In most instances, Merlin claims policyholder’s attorneys don’t get a multiplier but says in certain small cases where upfront costs outweight the amount in controversy there’s no other incentive for attorneys to take them.  William Large of the Florida Justice Reform Institute stressed the personal injury field has survived without fee multipliers, and claims there’s already “an extraordinary advantage” under Florida’s one-way attorney fee statute, allowing recovery for plaintiffs who prevail against their insurer.

“That is fair,” Large said. “That’s a real incentive for insurance companies to make sure they’re settling cases appropriately for insureds. But then to get a multiple on top of that isn’t fair, so we’re trying to make sure that the multiplier is not used except in the most extraordinary and exceptional circumstances.”  However, a 2019 law has already restricted the use of assignment-of-benefit agreements, which allow policyholders to sign over their insurance rights to contractors — some of whom claim would give homeowners “the monumentally short end of the stick.”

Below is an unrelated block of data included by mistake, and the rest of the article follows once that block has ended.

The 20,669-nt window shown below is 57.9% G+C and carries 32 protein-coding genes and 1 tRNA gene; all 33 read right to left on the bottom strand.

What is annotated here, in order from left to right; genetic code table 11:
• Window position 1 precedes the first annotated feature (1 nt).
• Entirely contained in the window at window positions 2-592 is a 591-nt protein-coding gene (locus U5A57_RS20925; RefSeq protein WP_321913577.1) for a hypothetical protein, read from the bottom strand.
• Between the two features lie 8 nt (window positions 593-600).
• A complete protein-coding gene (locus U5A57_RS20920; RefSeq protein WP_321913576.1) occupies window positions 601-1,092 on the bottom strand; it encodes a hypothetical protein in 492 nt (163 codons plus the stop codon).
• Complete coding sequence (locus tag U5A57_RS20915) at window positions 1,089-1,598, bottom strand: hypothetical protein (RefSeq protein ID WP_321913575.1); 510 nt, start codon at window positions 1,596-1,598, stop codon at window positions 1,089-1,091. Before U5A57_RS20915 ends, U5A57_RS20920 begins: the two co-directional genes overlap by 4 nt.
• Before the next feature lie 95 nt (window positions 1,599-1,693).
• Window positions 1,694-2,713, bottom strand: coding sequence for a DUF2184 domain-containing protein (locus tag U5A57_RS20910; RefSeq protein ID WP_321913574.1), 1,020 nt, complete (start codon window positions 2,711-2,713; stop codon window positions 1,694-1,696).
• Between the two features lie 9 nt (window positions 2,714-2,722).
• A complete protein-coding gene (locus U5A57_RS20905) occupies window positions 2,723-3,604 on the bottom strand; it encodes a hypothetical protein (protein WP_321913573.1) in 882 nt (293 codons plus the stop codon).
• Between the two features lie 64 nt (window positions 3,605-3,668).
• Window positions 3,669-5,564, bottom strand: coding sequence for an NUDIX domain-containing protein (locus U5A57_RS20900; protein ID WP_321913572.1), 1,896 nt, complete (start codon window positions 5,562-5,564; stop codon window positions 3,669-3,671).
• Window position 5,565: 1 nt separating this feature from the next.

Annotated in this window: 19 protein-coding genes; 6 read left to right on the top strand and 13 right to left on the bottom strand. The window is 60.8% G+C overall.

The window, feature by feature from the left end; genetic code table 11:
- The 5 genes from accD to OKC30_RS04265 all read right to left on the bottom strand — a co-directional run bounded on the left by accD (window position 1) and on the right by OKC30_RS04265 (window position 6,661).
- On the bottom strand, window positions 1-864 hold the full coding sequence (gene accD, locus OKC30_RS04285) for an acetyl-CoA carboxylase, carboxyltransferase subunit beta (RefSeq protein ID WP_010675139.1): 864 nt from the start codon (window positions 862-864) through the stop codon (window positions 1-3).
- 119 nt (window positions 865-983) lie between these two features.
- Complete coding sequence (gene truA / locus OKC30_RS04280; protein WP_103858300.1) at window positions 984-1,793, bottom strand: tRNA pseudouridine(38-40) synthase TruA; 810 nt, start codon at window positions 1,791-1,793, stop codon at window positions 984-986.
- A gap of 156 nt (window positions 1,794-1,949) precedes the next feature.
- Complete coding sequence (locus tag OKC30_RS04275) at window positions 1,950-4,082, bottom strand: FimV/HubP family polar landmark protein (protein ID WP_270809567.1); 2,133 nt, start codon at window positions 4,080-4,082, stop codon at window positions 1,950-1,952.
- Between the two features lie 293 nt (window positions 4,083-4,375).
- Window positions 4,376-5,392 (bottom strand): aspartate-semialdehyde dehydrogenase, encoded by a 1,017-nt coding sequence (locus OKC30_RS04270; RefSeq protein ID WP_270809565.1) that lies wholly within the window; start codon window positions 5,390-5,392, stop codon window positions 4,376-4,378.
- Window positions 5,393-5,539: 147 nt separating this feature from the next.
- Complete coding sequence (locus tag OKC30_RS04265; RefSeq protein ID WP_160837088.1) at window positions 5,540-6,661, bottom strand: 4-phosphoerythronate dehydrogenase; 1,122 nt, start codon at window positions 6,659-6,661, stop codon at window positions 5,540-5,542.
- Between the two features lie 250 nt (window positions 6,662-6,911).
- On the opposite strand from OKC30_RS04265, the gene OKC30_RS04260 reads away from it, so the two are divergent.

Carlson said he sees this bill as restoring the law to its original purpose, and claims its passage could reduce insurance rates for consumers.  “The lawyers are making their hourly rate, they’re getting paid for representing their client when they win,” Carlson said.  “What’s become much more commonplace in the 2017 period forward is lawyers in these same cases, when they win and they’re having their lodestar amount calculated, they ask for a separate amount as well.”  He points to a 2017 Florida Supreme Court case, Joyce v. Federated National Insurance Co., which made it easier to obtain fee multipliers.  In it, Justice Charles Canady wrote a dissent that said the court had overreached, because the fee multiplier should only be used in rare circumstances. 

But as Merlin sees it, the focus should be on the fact that policyholders are having to sue their insurers in the first place.  “The insurance lobby points to a few cases about how much the winning policyholder attorney made, rather than talk about why the claim should never have been denied in the first place, and that the insurance companies’ attorneys fought and fought the payment to the policyholder because that is the only way a case can generate large fees,” Merlin said.  “Instead, they fight with their own attorneys whom are paid on an hourly basis, win or lose, often to wear down the policyholder.”